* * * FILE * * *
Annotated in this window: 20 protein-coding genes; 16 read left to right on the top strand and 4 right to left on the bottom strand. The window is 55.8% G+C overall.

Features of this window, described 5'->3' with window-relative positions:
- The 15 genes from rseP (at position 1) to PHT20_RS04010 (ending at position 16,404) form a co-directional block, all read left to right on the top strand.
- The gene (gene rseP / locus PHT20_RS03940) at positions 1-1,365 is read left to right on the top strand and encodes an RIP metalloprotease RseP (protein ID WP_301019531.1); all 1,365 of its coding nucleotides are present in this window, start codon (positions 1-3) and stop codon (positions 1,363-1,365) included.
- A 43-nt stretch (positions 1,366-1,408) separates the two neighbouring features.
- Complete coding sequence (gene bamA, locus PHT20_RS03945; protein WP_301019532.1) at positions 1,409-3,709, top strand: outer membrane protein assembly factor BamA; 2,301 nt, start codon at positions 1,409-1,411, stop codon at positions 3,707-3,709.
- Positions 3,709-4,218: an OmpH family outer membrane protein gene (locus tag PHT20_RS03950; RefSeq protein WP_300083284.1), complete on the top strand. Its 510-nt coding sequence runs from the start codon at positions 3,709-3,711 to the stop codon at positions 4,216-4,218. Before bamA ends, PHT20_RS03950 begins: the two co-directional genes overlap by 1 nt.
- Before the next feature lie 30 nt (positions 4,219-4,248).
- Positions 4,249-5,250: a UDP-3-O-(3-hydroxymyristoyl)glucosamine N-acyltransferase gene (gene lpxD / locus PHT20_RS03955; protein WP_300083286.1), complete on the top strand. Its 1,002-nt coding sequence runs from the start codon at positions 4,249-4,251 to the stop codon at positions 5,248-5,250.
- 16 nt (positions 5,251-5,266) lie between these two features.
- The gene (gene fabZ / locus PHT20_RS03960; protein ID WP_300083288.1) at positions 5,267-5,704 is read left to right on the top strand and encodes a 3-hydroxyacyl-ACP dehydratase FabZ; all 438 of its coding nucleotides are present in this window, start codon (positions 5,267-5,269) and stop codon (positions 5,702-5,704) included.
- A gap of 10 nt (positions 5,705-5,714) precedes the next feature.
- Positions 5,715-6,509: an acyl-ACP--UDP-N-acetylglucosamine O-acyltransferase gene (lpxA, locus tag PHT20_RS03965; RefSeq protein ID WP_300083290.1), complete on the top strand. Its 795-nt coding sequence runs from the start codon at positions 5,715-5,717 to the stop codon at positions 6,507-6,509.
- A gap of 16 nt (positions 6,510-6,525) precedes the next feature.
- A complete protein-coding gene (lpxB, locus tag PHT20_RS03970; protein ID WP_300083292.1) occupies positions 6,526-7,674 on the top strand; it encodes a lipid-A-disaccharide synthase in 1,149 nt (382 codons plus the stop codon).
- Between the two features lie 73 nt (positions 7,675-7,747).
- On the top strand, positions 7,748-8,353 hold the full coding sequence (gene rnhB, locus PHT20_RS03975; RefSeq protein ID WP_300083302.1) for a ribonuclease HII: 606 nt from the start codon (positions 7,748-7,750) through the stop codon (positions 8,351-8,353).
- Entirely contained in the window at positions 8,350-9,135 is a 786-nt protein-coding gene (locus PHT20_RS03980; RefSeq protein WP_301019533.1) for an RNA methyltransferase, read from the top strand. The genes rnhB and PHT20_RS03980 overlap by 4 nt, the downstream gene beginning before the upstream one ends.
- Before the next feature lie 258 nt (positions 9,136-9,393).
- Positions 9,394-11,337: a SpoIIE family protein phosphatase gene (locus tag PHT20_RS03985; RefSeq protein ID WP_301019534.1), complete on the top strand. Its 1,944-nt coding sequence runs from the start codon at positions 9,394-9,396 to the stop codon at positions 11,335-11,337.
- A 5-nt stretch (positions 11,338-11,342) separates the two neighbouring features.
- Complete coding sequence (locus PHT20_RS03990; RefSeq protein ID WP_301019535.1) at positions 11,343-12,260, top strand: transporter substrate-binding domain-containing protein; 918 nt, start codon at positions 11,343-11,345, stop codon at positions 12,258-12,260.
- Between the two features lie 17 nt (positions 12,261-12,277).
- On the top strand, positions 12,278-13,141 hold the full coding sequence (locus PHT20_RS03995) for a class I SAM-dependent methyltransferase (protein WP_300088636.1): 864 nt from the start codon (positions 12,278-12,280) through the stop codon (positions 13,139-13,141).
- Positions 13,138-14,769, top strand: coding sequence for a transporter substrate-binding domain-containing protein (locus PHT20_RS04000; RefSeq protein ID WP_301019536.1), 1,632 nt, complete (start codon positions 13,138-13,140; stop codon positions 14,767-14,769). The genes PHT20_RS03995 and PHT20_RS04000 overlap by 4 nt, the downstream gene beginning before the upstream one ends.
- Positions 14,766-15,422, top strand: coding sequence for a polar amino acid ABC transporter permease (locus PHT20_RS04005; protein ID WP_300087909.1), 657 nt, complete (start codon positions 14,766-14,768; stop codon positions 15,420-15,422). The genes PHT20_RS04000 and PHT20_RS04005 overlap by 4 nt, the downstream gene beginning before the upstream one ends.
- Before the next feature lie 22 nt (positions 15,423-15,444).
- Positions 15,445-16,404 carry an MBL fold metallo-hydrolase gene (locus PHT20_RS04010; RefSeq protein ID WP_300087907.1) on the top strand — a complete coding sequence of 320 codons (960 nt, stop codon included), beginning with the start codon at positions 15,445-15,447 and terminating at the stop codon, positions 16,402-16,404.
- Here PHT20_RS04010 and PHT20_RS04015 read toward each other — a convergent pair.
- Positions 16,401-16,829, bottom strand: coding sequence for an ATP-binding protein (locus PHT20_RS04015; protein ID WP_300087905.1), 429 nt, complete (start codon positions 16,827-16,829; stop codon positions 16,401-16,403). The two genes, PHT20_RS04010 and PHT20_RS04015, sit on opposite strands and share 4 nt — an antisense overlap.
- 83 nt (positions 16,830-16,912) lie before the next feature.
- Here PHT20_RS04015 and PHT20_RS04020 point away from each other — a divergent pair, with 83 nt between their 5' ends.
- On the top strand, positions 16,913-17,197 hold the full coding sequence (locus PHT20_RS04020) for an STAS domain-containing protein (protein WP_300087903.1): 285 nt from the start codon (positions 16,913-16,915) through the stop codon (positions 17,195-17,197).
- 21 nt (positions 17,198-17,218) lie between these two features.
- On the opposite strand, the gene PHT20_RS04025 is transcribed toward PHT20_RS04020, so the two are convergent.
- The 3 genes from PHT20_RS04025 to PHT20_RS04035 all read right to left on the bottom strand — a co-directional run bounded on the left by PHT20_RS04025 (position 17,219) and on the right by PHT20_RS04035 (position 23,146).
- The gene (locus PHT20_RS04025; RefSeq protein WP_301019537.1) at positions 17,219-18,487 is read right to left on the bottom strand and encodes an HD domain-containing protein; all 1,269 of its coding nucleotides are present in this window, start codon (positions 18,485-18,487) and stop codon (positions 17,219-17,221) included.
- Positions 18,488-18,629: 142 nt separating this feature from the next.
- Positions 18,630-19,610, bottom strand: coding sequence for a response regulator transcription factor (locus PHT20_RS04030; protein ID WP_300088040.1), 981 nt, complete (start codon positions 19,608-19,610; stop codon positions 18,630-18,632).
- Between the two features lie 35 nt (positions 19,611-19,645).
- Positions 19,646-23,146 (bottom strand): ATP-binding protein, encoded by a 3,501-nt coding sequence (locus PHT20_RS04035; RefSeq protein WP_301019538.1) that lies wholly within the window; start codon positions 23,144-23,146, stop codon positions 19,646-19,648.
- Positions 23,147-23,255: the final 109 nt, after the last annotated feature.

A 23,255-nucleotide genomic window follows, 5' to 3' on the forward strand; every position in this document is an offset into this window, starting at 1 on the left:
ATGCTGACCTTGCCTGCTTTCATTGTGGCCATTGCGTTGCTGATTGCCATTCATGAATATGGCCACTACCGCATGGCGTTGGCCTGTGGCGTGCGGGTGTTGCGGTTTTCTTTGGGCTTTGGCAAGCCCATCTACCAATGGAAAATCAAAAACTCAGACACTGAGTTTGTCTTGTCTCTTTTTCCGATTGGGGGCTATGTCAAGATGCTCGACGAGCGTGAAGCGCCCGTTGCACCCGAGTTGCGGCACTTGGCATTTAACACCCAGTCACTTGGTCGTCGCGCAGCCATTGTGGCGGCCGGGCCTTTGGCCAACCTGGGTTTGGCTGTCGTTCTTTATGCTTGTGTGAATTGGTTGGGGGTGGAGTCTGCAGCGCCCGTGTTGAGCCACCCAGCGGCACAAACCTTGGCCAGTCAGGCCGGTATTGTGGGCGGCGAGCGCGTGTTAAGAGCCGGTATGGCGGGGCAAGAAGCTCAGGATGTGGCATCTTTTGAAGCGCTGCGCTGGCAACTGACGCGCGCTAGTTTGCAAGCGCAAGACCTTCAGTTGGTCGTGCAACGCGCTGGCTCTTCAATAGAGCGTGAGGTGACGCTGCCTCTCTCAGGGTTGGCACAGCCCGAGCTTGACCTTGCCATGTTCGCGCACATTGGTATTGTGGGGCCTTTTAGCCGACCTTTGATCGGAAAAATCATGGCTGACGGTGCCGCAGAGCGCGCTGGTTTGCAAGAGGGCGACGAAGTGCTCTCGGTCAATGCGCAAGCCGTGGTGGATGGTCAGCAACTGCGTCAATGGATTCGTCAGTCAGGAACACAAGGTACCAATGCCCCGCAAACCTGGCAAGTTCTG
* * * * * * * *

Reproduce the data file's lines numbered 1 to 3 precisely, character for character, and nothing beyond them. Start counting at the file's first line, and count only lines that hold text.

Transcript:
Annotated in this window: 20 protein-coding genes; 16 read left to right on the top strand and 4 right to left on the bottom strand. The window is 55.8% G+C overall.

Features of this window, described 5'->3' with window-relative positions:
- The 15 genes from rseP (at position 1) to PHT20_RS04010 (ending at position 16,404) form a co-directional block, all read left to right on the top strand.